Executive Director's Column
The Next Big Step
By Steven Breckler, PhD
On October 13-15, the Board of Scientific Affairs (BSA) and the Science Directorate hosted the third annual APA Science Leadership Conference (SciLC). Highlights of the meeting are summarized in this issue of Psychological Science Agenda, and the APA Monitor on Psychology will provide expanded coverage soon.
The SciLC provides a venue for psychology’s scientific leadership to gather, develop a shared agenda, and plan for the future of scientific psychology. It is designed to complement the APA State Leadership and Education Leadership Conferences.
The theme this year focused on advocacy. Over 100 participants spent a weekend learning how to engage with Members of Congress and their staff. Then on Monday morning, the group ascended the hill. With meetings in over 100 offices, the messages they delivered were loud and clear: support the highest possible research budgets for NSF and NIH, and respect and protect the peer review systems used by those agencies to select projects for funding.
These messages are not new. They lie at the heart of the advocacy programs of many professional scientific societies. Indeed, the Science Government Relations Staff of APA spends every day delivering and reinforcing the message.
It is less common for scientists themselves to engage in this form of direct advocacy. It happens, but it typically involves a very small group that has been agitated by a crisis. A good example is when grants that have been funded by a federal agency are targeted for rescission. APA will often arrange for the principal investigators of those grants to visit with their Congressional representatives, to enlist their support in blocking such efforts.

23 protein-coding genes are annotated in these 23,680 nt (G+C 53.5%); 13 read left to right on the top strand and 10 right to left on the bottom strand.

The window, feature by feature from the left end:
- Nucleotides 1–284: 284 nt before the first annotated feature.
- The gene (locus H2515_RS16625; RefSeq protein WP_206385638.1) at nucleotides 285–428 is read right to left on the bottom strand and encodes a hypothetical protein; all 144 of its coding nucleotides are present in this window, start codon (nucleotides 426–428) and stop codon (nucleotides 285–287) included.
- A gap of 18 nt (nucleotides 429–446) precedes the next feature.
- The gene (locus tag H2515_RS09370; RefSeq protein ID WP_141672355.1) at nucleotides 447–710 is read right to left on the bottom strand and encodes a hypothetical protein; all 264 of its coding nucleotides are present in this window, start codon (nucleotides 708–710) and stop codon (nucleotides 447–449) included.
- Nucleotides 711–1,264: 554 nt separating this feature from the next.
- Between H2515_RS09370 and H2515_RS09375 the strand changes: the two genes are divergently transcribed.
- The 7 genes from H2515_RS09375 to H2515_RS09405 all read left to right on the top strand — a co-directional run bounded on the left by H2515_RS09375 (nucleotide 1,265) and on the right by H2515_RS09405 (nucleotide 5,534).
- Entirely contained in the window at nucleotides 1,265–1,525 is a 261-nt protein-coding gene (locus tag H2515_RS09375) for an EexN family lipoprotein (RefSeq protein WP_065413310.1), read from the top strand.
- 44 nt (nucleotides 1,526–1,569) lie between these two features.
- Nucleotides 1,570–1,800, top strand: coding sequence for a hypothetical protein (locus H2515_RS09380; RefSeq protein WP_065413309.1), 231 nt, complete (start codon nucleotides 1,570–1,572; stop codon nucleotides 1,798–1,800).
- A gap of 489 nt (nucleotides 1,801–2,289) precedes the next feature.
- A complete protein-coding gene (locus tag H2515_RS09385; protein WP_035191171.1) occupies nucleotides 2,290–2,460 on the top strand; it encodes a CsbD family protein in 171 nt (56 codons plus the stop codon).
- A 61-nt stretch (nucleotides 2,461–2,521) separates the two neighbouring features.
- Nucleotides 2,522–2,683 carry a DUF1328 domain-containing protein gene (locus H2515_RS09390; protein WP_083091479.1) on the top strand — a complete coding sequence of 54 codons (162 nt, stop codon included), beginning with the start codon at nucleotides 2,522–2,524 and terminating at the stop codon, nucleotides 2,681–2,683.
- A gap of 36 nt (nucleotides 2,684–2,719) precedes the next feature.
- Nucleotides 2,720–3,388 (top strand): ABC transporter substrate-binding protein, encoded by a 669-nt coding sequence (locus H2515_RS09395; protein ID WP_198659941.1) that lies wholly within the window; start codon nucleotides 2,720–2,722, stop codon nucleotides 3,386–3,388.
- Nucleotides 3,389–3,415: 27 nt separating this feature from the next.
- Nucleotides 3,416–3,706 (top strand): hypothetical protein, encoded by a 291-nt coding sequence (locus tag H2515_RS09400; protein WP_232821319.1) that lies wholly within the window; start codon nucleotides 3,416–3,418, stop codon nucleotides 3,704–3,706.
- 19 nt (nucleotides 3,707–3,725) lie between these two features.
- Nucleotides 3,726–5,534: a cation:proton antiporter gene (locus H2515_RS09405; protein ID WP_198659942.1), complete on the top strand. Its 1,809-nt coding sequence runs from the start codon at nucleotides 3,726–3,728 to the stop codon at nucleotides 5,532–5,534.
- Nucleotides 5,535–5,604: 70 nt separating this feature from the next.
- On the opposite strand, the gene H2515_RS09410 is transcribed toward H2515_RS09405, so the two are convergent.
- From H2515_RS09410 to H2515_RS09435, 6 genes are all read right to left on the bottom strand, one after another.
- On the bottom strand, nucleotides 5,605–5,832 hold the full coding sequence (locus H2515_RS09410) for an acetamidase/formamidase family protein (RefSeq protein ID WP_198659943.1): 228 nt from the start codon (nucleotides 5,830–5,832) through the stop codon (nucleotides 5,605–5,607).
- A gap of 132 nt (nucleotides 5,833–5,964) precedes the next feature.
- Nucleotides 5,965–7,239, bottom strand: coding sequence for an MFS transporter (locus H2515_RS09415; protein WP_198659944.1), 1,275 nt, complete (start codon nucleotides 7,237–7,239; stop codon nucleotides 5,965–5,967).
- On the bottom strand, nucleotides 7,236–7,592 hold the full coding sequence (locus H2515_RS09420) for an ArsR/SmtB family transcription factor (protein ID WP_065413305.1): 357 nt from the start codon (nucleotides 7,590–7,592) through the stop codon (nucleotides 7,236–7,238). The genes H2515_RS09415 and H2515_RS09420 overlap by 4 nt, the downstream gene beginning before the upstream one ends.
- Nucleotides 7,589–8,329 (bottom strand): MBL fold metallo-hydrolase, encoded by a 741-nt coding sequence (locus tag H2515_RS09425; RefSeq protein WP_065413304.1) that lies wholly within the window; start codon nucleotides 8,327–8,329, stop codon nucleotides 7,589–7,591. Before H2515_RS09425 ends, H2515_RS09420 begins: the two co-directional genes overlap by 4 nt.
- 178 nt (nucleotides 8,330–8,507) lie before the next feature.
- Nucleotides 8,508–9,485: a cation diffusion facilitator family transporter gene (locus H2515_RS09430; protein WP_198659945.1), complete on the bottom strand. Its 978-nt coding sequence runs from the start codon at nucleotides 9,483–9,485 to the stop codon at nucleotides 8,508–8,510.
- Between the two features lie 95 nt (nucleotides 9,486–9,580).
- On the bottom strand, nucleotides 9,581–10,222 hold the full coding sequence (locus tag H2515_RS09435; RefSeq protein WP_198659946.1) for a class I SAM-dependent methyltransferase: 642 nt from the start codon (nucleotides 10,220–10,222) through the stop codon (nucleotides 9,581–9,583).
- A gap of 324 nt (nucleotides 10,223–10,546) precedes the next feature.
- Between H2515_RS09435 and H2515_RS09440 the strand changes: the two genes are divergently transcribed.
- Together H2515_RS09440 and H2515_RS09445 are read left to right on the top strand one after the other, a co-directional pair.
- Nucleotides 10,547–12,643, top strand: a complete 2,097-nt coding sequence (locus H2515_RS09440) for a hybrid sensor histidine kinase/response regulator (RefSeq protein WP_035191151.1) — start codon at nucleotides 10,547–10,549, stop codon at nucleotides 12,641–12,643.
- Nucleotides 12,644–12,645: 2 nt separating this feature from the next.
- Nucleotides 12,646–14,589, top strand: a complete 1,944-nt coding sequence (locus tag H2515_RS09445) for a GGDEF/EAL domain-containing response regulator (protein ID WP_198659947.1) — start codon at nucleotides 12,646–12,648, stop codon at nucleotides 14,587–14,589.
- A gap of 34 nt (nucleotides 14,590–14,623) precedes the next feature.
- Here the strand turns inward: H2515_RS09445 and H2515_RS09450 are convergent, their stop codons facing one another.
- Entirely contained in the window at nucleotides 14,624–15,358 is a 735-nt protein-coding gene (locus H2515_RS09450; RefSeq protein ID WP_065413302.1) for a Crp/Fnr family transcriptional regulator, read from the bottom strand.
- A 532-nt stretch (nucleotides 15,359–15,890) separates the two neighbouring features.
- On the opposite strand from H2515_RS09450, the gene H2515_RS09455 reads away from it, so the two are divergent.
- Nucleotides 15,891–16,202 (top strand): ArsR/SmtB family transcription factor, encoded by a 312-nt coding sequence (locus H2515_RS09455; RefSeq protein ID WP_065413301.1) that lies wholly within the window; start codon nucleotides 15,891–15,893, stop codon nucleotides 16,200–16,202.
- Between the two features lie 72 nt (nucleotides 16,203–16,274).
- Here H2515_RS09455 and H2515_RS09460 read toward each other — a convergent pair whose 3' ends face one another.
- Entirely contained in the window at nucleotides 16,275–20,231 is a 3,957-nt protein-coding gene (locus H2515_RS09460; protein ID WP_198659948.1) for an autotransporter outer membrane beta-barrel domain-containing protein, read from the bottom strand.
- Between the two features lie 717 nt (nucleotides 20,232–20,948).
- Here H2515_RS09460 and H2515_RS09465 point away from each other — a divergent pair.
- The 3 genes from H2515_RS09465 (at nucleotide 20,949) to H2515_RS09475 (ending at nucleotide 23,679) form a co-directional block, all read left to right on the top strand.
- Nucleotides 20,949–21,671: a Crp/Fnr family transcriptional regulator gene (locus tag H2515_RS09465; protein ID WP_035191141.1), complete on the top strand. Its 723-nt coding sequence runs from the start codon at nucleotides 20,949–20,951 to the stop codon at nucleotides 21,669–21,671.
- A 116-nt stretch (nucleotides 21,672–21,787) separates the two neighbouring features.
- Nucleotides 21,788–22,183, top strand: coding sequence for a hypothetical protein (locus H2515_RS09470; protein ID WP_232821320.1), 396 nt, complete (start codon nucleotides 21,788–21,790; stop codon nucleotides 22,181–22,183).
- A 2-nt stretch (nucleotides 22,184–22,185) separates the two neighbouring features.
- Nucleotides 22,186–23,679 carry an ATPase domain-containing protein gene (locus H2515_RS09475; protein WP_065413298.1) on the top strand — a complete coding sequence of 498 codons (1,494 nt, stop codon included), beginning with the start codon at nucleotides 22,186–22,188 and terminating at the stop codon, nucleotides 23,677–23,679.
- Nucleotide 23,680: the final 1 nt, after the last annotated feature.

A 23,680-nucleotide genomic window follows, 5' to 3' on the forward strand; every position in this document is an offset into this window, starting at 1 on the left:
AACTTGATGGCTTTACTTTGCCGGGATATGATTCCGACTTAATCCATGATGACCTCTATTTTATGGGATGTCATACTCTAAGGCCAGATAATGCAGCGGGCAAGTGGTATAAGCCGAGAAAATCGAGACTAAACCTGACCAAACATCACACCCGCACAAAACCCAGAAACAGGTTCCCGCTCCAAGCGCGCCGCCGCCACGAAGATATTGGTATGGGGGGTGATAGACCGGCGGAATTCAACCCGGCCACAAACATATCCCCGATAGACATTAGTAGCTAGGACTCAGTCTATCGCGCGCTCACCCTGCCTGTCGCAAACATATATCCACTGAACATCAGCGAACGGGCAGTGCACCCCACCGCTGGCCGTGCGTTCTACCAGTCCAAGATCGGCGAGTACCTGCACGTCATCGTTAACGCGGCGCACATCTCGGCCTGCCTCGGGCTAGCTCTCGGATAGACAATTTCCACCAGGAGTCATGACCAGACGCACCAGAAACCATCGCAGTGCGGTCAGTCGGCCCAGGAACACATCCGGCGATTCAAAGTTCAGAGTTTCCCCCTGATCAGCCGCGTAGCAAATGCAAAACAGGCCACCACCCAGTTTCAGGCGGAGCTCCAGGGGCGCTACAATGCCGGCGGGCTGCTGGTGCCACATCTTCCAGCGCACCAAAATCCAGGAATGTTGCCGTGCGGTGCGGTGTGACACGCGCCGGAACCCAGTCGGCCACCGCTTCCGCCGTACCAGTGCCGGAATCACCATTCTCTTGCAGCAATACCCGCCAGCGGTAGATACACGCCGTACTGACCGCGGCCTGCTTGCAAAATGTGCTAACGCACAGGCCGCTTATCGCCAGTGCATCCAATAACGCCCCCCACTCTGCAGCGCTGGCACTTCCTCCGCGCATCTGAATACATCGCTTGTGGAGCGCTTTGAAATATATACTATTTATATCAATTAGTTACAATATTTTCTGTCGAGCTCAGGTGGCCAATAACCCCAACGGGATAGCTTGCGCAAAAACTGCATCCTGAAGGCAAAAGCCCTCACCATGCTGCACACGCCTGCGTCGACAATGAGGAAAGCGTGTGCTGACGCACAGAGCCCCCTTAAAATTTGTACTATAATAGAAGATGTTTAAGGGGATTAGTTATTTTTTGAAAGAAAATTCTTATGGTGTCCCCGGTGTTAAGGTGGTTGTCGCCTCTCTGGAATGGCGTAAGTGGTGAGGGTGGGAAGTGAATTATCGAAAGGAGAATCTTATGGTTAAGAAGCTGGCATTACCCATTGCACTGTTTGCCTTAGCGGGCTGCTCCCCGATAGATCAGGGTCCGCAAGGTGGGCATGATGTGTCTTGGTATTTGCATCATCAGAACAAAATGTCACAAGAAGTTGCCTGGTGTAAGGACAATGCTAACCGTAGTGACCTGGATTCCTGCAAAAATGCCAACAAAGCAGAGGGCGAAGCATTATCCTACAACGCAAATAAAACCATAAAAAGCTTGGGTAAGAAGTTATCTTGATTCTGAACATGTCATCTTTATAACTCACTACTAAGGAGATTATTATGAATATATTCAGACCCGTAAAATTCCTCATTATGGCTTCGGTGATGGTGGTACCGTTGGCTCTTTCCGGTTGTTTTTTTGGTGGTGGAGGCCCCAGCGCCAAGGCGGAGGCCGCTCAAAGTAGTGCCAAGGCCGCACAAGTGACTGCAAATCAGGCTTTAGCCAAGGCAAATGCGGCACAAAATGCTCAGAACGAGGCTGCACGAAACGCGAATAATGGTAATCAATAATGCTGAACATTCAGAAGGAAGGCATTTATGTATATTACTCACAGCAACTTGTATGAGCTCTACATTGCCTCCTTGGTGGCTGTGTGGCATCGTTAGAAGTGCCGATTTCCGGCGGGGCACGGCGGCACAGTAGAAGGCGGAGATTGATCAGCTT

A more constructive, rather than defensive, advocacy approach occurs with hill briefings. Small groups of scientists travel to Washington to discuss their areas of research with congressional staff, typically in the form of a small symposium. APA, often in partnership with other professional scientific societies, sponsors dozens of hill briefings every year.
But never has the scientific community of psychology organized itself in the form of a very large group, with the goal of pressing its advocacy agenda directly with congressional offices. Never before has the research community of psychology assembled such a massive, personal presence in the halls of Congress. Until now.
For APA, and for the scientific community we represent, this was the next big step in our advocacy strategy. Nothing is more persuasive for a Member of Congress than hearing directly from constituents. Nothing is more engaging for scientists than the ability to represent their own interests.
Our goal was to empower research psychologists with the ability to advocate on their own behalf. This is only the beginning. We hope that those who attended will share their new skills with colleagues. We encourage researchers everywhere to take the next big step for themselves, to become engaged in our shared advocacy agenda.
Do you want to become more involved, but not sure how? Start by exploring the Science Policy web pages of the APA Science Government Relations Office. There you will find lots of information and resources about current hot topics in science policy, including APA’s latest efforts and pending legislation relevant to psychological science.
You can also subscribe to APA’s Science Policy Insider News (SPIN) [now APA Science Policy News], the monthly newsletter of the Science Government Relations Office. This will keep you up-to-date on the latest, breaking policy news.
Above all, become engaged. We should all be civic-minded scientists, making it our business to know what is happening at the federal, state, and local levels of government. Get involved! Take that next big step!